Well, aside from the sobering reality of basic job economics, I have had more time recently to start playing with new menu specials and random ideas in my head.  The fun part of having creative control is that when I like something out of my test kitchen, I just put up a sign and sell it.  I recently had a chance to talk to a writer and we started to get into some of the ideas and inspiration behind the food concepts at the Summit.  I didn’t quite know how to place the terminology at first and then I started to reference the approaches that appeal to me the most, the metaphor of guitar hero riffs began to swim in my head.  And thus, I started to coin the phrase “food/cooking hero” to describe the type of restaurant that I was most smitten with.  The items or types of menu where certain things borderline the realm of ridiculous, wonderful, abstract and even excessive.  Sometimes that means putting foie in profiteroles and selling it as dessert and sometimes that means stuffing a pig trotter with more massive quantities of pig and duck sausage – or it can be fluffing a pillow with smoke and serving it as a tray for a course.  And sometimes considering how long, hard or lucky you need to be able to invoke your inner food hero – you might as well take that opportunity by the balls and have fun with it.  There isn’t a written rule sometimes to whether failure or success is a given in this industry – its always just a matter of how much time you have with either.  I’m sure the rock and roll greats don’t get on the stage to find their guitar hero, you get on stage to become the guitar hero.  All I’m saying is I dream of the day when people can all cook to be their own food hero.   

 

Happy-Bunny-You-Suck.jpg You Suck image by SpeedyHedgehog

The Golden Rule

Moving on to a new topic, I fired my first cook a few weeks ago.  It was a poor fit with a bevy of issues and going into the details wouldn’t be the right thing to do– but I think I decided a long time ago that team cohesion and basic respect between kitchen staff would be the first and most important rule of my kitchen.  It is rule #1. 

 

Time to ramp up again – The Summit’s Inaugural Art Show on Thursday, 11/18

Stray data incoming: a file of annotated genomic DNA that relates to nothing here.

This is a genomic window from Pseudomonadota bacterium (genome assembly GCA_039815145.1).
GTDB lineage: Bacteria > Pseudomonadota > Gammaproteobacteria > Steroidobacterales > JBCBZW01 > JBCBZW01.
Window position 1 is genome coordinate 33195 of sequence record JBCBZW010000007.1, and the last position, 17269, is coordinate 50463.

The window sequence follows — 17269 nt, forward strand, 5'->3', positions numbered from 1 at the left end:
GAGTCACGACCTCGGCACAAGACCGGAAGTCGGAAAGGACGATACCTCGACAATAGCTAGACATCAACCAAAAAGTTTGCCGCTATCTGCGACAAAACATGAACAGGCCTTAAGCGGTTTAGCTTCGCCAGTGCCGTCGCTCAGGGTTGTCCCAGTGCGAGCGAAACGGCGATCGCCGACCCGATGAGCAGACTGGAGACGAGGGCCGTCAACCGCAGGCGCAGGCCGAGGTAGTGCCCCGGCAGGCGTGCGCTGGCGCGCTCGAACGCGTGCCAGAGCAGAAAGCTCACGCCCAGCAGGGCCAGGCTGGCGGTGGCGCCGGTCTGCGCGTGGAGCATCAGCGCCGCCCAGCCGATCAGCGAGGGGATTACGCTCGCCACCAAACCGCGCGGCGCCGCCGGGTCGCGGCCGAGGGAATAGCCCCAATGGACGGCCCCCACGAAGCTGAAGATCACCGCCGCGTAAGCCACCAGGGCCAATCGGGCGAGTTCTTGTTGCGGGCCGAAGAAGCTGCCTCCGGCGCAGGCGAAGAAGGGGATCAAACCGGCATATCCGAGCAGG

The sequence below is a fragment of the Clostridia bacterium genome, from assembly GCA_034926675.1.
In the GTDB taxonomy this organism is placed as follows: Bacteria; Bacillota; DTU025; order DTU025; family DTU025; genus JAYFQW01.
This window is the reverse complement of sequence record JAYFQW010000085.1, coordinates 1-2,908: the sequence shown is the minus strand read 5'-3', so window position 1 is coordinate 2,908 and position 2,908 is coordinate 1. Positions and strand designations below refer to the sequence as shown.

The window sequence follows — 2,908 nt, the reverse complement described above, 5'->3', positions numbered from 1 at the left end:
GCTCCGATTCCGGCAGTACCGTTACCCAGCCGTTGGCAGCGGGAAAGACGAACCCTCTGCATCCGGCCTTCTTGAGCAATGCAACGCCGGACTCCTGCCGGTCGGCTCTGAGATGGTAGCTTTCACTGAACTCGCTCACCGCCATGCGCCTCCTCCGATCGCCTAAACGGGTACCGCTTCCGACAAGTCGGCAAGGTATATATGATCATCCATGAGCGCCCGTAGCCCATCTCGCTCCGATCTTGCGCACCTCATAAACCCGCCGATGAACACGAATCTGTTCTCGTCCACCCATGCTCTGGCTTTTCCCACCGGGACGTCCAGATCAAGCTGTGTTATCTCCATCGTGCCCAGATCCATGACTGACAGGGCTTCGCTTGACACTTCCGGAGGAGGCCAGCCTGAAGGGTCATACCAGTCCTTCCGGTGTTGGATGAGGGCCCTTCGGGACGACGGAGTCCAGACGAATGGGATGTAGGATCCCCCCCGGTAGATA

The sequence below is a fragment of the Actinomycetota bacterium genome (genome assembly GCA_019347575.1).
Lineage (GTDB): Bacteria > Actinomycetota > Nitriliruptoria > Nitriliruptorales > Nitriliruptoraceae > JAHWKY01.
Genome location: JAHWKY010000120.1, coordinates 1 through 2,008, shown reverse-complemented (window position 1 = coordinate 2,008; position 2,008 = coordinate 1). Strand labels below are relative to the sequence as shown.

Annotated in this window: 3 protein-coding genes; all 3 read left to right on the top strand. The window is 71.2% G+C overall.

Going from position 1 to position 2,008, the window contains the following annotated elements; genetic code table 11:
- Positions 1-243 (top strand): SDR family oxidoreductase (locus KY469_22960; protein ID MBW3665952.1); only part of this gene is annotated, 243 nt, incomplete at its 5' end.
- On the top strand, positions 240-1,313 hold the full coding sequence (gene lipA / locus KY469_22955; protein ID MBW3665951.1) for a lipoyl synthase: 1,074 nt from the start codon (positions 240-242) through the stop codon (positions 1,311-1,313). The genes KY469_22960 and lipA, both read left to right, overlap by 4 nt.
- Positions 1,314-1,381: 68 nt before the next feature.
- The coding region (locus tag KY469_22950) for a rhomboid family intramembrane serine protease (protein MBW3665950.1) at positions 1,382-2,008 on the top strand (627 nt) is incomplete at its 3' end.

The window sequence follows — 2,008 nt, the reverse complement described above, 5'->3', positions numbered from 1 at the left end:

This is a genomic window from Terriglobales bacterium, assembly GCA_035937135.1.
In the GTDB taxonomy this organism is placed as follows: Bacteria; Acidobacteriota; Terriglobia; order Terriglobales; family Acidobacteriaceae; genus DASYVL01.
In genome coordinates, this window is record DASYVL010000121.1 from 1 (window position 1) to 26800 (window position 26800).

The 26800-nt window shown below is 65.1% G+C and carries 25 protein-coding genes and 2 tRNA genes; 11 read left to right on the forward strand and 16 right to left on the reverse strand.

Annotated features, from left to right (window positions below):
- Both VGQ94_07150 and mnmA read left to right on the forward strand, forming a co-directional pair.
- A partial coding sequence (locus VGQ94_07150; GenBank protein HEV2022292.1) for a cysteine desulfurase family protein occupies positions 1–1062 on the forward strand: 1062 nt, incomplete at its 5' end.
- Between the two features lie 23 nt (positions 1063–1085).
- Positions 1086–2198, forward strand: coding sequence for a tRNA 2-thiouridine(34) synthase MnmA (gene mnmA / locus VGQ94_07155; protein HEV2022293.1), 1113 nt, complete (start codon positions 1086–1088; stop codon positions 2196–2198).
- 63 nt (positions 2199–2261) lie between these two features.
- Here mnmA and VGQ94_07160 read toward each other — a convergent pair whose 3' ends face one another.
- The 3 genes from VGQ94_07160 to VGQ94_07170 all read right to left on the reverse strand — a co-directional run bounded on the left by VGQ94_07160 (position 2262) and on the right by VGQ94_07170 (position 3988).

We are finally ready to get the art show on the road.  Our first exhibition gallery is a collection of album covers from a list of local merchant record owners, DJ's, writers and friends that agreed to put on display their interpretations of what a “third space” concept meant to them and how it reflects in their LP cover collection.  Some featured include Mark Farina, Cool Chris, Dick Vivian, and others.  It should be pretty nice to finally fill these wood walls with our vision of contemporary art.  Check it out here.

 

Bringing The Debate For Milk To Food

As with my other blogs since we’ve opened, I’ve been tracking our use of Straus milk , which has been consistent and pretty nice.  And with the changes of the fall menu, I started making my butternut squash soup strictly with Straus milk.  People dig it because it’s richness – almost a meal in a bowl.  With that, we’ve started to see a nice steady increase in requests and we’ve started ordering more of it progressively with both the soup and coffee featuring it.  I think there is still a lack of basic education and its hard sometimes to really get people to understand that milk has a fundamental flavor difference that is qualitatively tangible.  In the end, I have the feeling that people need to start experiencing milk in their own homes and refrigerators to start asking for a better product throughout.  It is a luxury though, that’s not lost on me. But if you haven’t thought to try it, you should.  We’re thinking of ways to spread the word a little more. 

 

And finally some pictures of specials, butchers blocks and such… you know, food porn.